Hey Guys! Today I’m reviewing the audiobook Heavy Weather by Normandie Fischer and narrated by Laura Jennings.

First off the audio is beautiful! It is amazing and her voice just breathes life into characters making them feel real and next to me as I’m listening. I loved how Jennings was able to evoke such strong feelings when I listened to each character’s voice. I found Hannah’s and Rita’s soothing, Matt’s and Clay’s strong, the children’s (Ty and Katie) adorable, Annie Mac’s so heartbreaking, and Jillie’s and Tatie’s funny and comforting. I really could imagine both a ten year old and four year old when Ty and Katie were speaking. The voices were outstanding! Even Roy’s was good. Jennings was able to voice a madman, murderer, abuser so well I thought he was here and I wanted to punch his face in. Just hearing him talk got me so riled up! This is excellent work and deserves a 5/5. The accents were also wonderful! Good, believable southern accents!

The story is just as wonderful. Full of heartache, break, love, and sweet moments. Lots of chapters end with suspense that just make you want to read more. Such a lovely narrative that made me cry in some moments. Truly, I did have tears in my eyes during a lot of the story. When Annie Mac would recount how Roy treated her, when other characters were contemplating her life, when some hardships fell on the other characters like with Rita and her baby. I was just sitting in my car almost bawling my eyes out!

Before I get more in depth I must warn those who are triggered by stories of abuse, especially physical and child, and racism that it plays heavily in the story. Roy is a piece of shit and boy does he have some issues.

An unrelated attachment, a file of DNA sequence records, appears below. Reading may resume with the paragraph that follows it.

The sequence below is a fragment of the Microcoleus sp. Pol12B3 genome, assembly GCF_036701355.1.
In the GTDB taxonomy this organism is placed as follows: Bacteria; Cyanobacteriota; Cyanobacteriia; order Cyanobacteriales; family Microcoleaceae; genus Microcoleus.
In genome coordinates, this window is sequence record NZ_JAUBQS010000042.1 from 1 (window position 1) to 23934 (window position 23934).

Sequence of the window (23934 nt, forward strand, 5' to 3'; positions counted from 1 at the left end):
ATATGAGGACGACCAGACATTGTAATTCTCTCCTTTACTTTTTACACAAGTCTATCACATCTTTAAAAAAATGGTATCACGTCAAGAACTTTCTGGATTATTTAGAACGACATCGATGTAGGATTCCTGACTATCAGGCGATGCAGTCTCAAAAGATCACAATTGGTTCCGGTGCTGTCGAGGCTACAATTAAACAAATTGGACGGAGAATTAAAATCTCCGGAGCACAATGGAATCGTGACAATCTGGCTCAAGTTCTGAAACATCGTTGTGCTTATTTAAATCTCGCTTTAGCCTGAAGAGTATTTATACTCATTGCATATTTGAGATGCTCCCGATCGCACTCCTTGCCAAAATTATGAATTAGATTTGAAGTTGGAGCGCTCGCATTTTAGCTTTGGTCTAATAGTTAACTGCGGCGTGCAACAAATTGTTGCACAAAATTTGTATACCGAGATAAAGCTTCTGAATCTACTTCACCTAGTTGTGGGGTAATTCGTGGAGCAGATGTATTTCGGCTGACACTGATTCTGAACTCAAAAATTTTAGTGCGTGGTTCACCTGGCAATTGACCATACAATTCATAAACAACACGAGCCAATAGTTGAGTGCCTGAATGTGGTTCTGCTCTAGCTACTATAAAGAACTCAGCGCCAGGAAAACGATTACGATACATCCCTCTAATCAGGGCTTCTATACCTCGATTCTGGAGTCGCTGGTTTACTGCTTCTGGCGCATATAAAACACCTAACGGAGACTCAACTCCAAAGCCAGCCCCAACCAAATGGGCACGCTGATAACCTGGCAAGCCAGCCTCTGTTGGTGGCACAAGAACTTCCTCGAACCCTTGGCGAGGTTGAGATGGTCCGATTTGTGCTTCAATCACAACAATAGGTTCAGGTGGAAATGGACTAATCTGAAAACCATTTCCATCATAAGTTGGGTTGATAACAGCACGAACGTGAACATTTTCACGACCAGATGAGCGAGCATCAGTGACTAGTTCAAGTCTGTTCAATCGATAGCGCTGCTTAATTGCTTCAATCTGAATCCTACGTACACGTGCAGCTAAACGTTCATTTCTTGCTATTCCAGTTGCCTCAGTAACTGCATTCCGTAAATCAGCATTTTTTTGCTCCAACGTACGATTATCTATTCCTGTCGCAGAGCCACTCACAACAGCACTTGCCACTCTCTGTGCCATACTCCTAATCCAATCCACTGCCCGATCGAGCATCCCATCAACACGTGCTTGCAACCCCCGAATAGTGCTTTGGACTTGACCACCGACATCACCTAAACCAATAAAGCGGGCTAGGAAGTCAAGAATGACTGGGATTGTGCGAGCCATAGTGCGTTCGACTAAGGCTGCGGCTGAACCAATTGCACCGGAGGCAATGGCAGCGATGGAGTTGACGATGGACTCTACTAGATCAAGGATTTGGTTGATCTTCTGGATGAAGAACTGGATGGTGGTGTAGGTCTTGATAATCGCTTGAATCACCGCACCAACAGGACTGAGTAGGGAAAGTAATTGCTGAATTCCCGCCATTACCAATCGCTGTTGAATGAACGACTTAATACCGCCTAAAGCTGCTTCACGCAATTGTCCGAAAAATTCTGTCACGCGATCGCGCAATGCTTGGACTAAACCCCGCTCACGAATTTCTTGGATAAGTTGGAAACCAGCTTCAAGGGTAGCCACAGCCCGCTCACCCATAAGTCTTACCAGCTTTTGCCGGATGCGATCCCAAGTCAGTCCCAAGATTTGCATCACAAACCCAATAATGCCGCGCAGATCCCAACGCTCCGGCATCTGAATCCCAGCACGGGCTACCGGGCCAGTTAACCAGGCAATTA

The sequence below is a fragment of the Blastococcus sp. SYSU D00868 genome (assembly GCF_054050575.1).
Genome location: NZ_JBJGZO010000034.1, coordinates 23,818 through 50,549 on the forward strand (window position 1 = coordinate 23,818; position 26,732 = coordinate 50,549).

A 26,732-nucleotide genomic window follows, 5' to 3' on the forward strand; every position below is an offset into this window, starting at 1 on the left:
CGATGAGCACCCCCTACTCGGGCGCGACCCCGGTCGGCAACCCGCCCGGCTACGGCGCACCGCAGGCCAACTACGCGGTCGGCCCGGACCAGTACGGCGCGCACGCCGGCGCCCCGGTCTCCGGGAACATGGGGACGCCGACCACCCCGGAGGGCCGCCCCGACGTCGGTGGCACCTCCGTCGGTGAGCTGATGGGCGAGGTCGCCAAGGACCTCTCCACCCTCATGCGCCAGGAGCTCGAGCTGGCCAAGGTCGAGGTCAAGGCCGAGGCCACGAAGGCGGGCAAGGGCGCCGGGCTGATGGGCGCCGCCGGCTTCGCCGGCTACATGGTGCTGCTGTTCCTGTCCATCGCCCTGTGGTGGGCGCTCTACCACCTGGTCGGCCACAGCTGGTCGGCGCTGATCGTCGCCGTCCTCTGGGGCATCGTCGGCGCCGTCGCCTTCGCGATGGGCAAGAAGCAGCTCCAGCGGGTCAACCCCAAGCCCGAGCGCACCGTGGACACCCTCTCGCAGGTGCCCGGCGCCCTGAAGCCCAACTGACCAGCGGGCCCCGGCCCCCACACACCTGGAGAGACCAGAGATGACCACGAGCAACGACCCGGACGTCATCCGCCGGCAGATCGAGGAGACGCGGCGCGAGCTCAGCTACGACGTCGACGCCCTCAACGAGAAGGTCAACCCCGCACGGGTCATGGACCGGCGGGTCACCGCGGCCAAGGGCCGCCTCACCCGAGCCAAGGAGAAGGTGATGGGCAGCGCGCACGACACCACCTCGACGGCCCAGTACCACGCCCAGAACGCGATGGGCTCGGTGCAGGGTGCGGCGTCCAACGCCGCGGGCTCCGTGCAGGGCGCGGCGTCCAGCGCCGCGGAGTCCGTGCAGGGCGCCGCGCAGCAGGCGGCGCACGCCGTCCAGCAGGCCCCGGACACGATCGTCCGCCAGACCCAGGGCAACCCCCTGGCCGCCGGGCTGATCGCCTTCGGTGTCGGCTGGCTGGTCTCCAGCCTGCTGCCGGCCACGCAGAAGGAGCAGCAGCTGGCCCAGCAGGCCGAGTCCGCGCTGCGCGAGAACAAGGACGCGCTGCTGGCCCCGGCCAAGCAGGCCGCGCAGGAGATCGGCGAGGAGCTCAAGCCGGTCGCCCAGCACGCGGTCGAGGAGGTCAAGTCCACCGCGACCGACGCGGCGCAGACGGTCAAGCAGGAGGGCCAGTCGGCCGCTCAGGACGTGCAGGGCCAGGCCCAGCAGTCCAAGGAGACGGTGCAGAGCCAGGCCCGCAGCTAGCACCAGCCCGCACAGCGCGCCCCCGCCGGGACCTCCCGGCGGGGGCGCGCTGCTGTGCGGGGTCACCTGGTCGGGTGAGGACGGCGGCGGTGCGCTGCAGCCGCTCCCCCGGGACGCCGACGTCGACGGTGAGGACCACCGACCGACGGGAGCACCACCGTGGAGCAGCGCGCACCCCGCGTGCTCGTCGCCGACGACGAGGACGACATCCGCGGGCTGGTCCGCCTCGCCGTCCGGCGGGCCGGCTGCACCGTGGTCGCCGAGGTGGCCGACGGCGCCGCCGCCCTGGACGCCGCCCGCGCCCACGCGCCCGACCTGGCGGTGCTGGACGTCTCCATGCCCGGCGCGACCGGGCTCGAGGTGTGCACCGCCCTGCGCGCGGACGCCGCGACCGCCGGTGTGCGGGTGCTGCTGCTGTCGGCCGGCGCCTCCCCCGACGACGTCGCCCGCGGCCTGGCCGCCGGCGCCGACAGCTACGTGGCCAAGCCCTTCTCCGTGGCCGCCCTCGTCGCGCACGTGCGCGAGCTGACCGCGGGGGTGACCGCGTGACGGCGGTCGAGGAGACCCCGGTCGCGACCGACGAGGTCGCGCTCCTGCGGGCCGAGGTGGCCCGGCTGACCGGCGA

We first meet Annie Mac as a bloody person laying in her kitchen after Hannah finds her kids outside hiding in the bushes. Hannah takes in the kids as Annie Mac is sent to the hospital. At first I was not a fan of Hannah’s husband Matt. He was very distant and almost seemed angry by the kids living at his place, while their mom was in the hospital recuperating. It was never explicitly said, but I think because Hannah and him had tried so much to have their own kids without it working out that he was afraid of getting attached to them only to have them leave once their mom was alright. At least that’s the gist I got from his character, as he became more happy with the kids and more caring and loving towards Hannah. Even asking if they could adopt a kid.

Hannah’s friends Rita and Tatie were wonderful. Both were pregnant, which got Hannah somewhat upset in her narration as she was unable to conceive of her own. I found Rita to be a sweet character that was strong throughout it all. Tatie I enjoyed her humor and Jillie (her adopted step-daughter) as the two were always hand in hand. These characters are recurring from the first book in the series. There is definitely some background I think we as readers would like to know, but since they aren’t heavily connected except for happening in the same town and having the same characters you can read Heavy Weather without any issues as I did.

It was really hard listening to this book. I’ve been a victim of abuse (not in the same way as Annie Mac), so hearing her struggle, the psychological torture Roy did on her and her kids, and just how everyone else reacted to her abuse was really hard on me. I was upset at the characters questioning why Annie Mac hadn’t stopped Roy earlier, why she had let him get this bad. It is not her fault I wanted to yell at them! Abusers strip their victims of any self-esteem and they make them reliant upon them. They act kind one day and the next they smack them back and forth. It’s hard to get out of that situation, especially when children are involved. Luckily Annie Mac was able to stand up for herself and kicked Roy out. But since the police really didn’t press any heavy charges on him he was able to walk around freely.